RBA cuts cash rate in further boost to property market

RBA cuts cash rate in further boost to property market

Posted on Tuesday, August 06 2013 at 2:50 PM

The Reserve Bank of Australia (RBA) has cut the cash rate to 2.5 per cent – its lowest level since 1959.

It’s a win for investors, with those who have an average loan of
$300,000 now likely to save at least $50 per month.

RP Data’s national research director Tim Lawless says the amazingly low
interest rates aren’t only helping investors, they’re even adding cash to their
hip pockets. He says it now means many residential properties have switched
from being negatively geared a couple of years ago to neutrally geared and in
some cases, even positively geared.

“With the average discounted variable mortgage rate now approaching the
five per cent mark, they’re more likely to find more and more properties are
approaching a cash flow neutral or cash flow positive yield,” he says.

“Anecdotally, more and more investors seem to be focusing on rental
yield and positioning for long-term capital growth.”

Raine and Horne chief executive officer Angus Raine says the interest
rate cut is likely to give the spring selling season an extra kick, especially
in the Sydney market.

“With historically low sales volumes and 25 to 30 per cent fewer homes
for sale than previous years, the rate cut will flush out vendors who have been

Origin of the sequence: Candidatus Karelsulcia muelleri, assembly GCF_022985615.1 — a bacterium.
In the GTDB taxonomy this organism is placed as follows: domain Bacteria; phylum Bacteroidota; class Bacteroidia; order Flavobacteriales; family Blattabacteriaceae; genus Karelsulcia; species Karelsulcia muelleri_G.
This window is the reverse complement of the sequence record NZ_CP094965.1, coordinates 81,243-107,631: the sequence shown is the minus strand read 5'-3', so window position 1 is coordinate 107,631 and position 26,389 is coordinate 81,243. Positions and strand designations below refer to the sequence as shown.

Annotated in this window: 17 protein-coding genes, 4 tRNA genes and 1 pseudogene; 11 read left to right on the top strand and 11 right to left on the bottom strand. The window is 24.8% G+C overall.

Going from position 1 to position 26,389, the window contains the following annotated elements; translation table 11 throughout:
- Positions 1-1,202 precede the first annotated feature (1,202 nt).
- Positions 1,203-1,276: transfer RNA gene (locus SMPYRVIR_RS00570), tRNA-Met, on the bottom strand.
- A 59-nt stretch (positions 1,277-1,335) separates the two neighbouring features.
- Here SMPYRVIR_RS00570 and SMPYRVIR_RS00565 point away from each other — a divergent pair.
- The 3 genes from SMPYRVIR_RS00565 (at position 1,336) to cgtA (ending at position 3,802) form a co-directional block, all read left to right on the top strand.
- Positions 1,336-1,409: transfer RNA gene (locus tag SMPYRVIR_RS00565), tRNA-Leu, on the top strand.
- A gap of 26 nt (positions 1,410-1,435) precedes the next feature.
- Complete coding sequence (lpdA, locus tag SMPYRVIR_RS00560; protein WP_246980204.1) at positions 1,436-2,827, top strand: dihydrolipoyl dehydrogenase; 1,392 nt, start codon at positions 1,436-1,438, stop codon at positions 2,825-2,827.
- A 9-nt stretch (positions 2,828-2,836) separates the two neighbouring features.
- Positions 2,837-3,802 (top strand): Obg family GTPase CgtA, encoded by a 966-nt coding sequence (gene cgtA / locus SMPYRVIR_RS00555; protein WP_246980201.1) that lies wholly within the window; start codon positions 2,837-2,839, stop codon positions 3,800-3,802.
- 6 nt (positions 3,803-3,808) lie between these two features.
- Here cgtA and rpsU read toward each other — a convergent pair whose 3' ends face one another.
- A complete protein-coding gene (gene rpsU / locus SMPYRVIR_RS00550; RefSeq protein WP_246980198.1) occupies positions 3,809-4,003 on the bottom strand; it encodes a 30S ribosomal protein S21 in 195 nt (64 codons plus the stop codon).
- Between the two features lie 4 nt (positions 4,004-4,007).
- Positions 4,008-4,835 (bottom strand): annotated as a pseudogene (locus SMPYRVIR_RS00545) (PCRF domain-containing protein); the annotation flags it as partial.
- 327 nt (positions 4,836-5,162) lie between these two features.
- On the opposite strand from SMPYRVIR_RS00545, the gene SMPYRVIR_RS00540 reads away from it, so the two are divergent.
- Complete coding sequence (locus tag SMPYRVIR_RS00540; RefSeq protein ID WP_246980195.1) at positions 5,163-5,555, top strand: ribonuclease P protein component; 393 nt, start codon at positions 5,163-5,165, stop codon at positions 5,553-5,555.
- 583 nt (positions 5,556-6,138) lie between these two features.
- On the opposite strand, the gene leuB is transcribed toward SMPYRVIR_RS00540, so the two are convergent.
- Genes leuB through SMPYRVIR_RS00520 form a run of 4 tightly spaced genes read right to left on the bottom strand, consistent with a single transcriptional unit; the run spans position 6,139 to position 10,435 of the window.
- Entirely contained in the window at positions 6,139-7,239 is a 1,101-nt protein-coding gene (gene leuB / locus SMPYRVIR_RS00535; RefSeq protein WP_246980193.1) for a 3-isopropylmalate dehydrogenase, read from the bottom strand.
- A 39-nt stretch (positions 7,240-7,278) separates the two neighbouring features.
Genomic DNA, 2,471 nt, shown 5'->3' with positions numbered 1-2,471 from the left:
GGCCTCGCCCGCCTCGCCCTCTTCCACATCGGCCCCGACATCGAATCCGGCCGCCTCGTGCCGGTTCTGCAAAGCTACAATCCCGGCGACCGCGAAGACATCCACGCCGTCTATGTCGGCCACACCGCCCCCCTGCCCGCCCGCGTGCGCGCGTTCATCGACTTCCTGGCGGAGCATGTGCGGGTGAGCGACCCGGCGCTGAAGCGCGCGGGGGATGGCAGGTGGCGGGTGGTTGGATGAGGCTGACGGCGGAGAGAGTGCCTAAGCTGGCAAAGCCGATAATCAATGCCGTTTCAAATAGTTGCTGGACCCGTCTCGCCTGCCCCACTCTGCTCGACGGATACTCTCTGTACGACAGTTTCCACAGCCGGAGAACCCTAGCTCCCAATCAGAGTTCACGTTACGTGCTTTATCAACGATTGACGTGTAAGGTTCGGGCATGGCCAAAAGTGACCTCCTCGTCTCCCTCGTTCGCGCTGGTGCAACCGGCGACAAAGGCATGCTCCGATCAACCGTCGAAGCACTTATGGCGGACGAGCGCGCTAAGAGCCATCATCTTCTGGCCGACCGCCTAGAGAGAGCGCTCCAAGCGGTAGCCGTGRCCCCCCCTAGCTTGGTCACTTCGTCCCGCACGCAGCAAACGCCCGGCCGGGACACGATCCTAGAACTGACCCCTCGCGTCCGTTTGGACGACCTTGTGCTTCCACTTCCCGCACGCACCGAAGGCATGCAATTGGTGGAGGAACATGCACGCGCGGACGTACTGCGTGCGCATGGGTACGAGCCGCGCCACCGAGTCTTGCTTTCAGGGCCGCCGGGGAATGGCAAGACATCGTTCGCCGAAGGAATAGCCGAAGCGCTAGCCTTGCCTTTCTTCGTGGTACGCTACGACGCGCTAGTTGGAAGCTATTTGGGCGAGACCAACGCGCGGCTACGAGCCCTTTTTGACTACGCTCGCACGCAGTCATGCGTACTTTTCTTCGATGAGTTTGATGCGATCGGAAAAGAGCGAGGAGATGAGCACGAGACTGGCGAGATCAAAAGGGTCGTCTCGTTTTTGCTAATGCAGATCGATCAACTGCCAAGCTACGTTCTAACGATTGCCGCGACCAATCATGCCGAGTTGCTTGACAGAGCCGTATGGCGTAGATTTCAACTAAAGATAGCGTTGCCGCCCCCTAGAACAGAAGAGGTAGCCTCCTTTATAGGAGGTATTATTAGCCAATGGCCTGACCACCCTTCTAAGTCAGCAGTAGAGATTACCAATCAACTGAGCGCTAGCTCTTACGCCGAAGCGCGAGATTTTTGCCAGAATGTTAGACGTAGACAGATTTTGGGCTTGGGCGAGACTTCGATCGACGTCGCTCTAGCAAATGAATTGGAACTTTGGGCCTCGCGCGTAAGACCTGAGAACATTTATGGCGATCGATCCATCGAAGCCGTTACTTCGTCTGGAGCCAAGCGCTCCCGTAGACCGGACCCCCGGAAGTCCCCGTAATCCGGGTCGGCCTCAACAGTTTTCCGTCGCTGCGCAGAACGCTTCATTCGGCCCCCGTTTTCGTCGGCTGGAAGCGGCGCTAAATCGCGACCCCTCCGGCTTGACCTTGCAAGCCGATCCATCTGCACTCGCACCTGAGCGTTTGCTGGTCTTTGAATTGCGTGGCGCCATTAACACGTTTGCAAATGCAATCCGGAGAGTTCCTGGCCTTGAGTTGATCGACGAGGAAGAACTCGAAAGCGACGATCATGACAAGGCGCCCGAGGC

sitting on the fence,” Raine says.

Real Estate Institute of New South Wales president Christian Payne is
also optimistic about the latest cut. It’s confident the decision will help
boost consumer sentiment and the economy generally.

“We have already seen an increase in consumer confidence, following the
decision to cut interest rates in May and this reduction will further improve
that confidence, providing flow-on effects to the property market,” Payne says.

Lawless adds the further reduction in the cash rate comes at a time when
the housing market is already responding to the low debt-servicing environment.

“Since the housing market reached a recent low point in May last year,
we have seen dwelling values rise by 6.5 per cent based on the RP Data-Rismark
combined capital city index,” Lawless says.

“That equates to a gross profit of around $30,000 for the average
homeowner. Transaction numbers are up by almost 18 per cent compared with the
same time last year, which highlights that homebuyers, particularly investors
and upgraders, are moving off the sidelines and into active buying mode.”

However, the difficultly for the RBA going forward will be how to keep a
lid on what may be viewed as excessive housing market growth, while also
providing a sufficient level of stimulus, Lawless says.

He believes lower interest rates might not benefit everyone either –
it’s likely first homeowners will now find it harder to enter the market as
more investors decide to enter the market and competition increases.

“It’s going to be more difficult for prospective owners, particularly
those without equity behind them, to come up with a deposit,” he says.

“This affordability challenge is likely to be most felt by the first
homebuyer segment and it may be a factor that continues to prevent prospective
first-time buyers from entering the housing market.”

But Belinda Williams, Mortgage Choice head of corporate affairs, says
those already in the market can now pay off their loans faster.

“Now is a great time for clued-in and prepared buyers to consider
entering the property market, to get in ahead of the rising trajectory of
property prices and to take advantage of the historically low interest rates,”
she says.

“The good news for those who already have a mortgage is that these
currently low interest rates pose the perfect opportunity to repay their home
loan faster and look to achieve their next financial goal sooner.”

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